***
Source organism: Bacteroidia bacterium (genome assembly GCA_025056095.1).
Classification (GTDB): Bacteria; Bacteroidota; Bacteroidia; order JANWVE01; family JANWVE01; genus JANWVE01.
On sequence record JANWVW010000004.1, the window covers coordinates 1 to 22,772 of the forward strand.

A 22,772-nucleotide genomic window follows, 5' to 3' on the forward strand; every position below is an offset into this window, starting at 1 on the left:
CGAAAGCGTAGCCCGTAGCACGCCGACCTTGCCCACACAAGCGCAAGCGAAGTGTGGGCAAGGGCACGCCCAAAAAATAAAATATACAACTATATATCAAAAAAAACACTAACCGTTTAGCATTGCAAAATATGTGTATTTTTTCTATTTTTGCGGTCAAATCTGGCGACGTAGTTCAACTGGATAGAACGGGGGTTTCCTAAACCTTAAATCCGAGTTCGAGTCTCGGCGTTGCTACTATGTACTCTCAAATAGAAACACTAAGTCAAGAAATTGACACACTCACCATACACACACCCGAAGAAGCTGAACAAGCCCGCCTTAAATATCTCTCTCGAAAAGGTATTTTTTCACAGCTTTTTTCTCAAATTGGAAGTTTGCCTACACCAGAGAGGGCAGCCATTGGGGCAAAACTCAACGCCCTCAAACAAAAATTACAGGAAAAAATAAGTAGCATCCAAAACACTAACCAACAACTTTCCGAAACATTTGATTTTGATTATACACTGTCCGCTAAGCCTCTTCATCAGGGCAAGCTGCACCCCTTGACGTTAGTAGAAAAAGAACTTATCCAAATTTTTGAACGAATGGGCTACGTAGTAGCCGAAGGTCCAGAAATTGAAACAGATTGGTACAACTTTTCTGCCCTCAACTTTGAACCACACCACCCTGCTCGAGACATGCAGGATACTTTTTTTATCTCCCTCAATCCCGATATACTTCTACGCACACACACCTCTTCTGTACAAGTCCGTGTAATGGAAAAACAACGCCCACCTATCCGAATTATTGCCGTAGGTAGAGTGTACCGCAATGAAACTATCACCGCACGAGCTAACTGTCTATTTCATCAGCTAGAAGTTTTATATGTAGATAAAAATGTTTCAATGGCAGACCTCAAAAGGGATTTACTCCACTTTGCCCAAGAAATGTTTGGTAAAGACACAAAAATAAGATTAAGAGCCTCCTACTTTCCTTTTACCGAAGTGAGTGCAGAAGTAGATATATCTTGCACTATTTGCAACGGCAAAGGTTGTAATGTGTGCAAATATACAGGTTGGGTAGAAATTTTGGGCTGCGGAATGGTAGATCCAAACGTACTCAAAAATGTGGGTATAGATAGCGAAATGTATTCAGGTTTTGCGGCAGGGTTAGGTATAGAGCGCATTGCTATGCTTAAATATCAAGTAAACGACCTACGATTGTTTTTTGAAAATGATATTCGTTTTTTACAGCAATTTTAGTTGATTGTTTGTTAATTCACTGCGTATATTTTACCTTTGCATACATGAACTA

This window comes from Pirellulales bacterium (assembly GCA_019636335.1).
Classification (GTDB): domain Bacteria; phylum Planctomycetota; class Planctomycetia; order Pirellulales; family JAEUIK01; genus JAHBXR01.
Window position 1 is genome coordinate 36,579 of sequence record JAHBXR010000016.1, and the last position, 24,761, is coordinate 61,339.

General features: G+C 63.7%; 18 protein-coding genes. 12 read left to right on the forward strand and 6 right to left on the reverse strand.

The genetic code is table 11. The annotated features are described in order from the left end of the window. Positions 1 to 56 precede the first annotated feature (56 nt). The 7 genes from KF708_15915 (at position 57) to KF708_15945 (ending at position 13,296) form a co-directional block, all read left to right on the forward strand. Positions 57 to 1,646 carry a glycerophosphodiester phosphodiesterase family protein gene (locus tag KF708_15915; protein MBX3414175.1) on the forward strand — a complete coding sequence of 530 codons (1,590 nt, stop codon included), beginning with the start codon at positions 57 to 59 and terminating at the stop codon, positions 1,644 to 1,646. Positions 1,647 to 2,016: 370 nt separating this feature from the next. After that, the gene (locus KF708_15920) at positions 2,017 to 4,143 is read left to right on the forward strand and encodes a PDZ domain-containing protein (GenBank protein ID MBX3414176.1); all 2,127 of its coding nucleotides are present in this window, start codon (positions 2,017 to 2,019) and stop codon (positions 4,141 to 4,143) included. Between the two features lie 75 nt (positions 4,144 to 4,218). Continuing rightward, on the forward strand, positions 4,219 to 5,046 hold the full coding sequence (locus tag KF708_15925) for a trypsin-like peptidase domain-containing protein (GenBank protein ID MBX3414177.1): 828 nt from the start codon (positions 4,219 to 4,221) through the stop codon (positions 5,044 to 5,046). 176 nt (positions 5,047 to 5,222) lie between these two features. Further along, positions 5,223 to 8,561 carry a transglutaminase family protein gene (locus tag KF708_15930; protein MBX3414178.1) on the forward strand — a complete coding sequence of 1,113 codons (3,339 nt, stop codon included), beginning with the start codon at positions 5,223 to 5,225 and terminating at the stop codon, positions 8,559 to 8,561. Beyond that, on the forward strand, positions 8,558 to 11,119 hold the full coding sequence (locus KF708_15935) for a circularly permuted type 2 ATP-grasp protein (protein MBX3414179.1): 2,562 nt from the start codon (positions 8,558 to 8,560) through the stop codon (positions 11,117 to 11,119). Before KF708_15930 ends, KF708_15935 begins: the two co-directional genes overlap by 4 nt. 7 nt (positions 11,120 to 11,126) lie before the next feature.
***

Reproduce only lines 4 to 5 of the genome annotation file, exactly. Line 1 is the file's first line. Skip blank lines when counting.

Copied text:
A 22,772-nucleotide genomic window follows, 5' to 3' on the forward strand; every position below is an offset into this window, starting at 1 on the left:
CGAAAGCGTAGCCCGTAGCACGCCGACCTTGCCCACACAAGCGCAAGCGAAGTGTGGGCAAGGGCACGCCCAAAAAATAAAATATACAACTATATATCAAAAAAAACACTAACCGTTTAGCATTGCAAAATATGTGTATTTTTTCTATTTTTGCGGTCAAATCTGGCGACGTAGTTCAACTGGATAGAACGGGGGTTTCCTAAACCTTAAATCCGAGTTCGAGTCTCGGCGTTGCTACTATGTACTCTCAAATAGAAACACTAAGTCAAGAAATTGACACACTCACCATACACACACCCGAAGAAGCTGAACAAGCCCGCCTTAAATATCTCTCTCGAAAAGGTATTTTTTCACAGCTTTTTTCTCAAATTGGAAGTTTGCCTACACCAGAGAGGGCAGCCATTGGGGCAAAACTCAACGCCCTCAAACAAAAATTACAGGAAAAAATAAGTAGCATCCAAAACACTAACCAACAACTTTCCGAAACATTTGATTTTGATTATACACTGTCCGCTAAGCCTCTTCATCAGGGCAAGCTGCACCCCTTGACGTTAGTAGAAAAAGAACTTATCCAAATTTTTGAACGAATGGGCTACGTAGTAGCCGAAGGTCCAGAAATTGAAACAGATTGGTACAACTTTTCTGCCCTCAACTTTGAACCACACCACCCTGCTCGAGACATGCAGGATACTTTTTTTATCTCCCTCAATCCCGATATACTTCTACGCACACACACCTCTTCTGTACAAGTCCGTGTAATGGAAAAACAACGCCCACCTATCCGAATTATTGCCGTAGGTAGAGTGTACCGCAATGAAACTATCACCGCACGAGCTAACTGTCTATTTCATCAGCTAGAAGTTTTATATGTAGATAAAAATGTTTCAATGGCAGACCTCAAAAGGGATTTACTCCACTTTGCCCAAGAAATGTTTGGTAAAGACACAAAAATAAGATTAAGAGCCTCCTACTTTCCTTTTACCGAAGTGAGTGCAGAAGTAGATATATCTTGCACTATTTGCAACGGCAAAGGTTGTAATGTGTGCAAATATACAGGTTGGGTAGAAATTTTGGGCTGCGGAATGGTAGATCCAAACGTACTCAAAAATGTGGGTATAGATAGCGAAATGTATTCAGGTTTTGCGGCAGGGTTAGGTATAGAGCGCATTGCTATGCTTAAATATCAAGTAAACGACCTACGATTGTTTTTTGAAAATGATATTCGTTTTTTACAGCAATTTTAGTTGATTGTTTGTTAATTCACTGCGTATATTTTACCTTTGCATACATGAACTA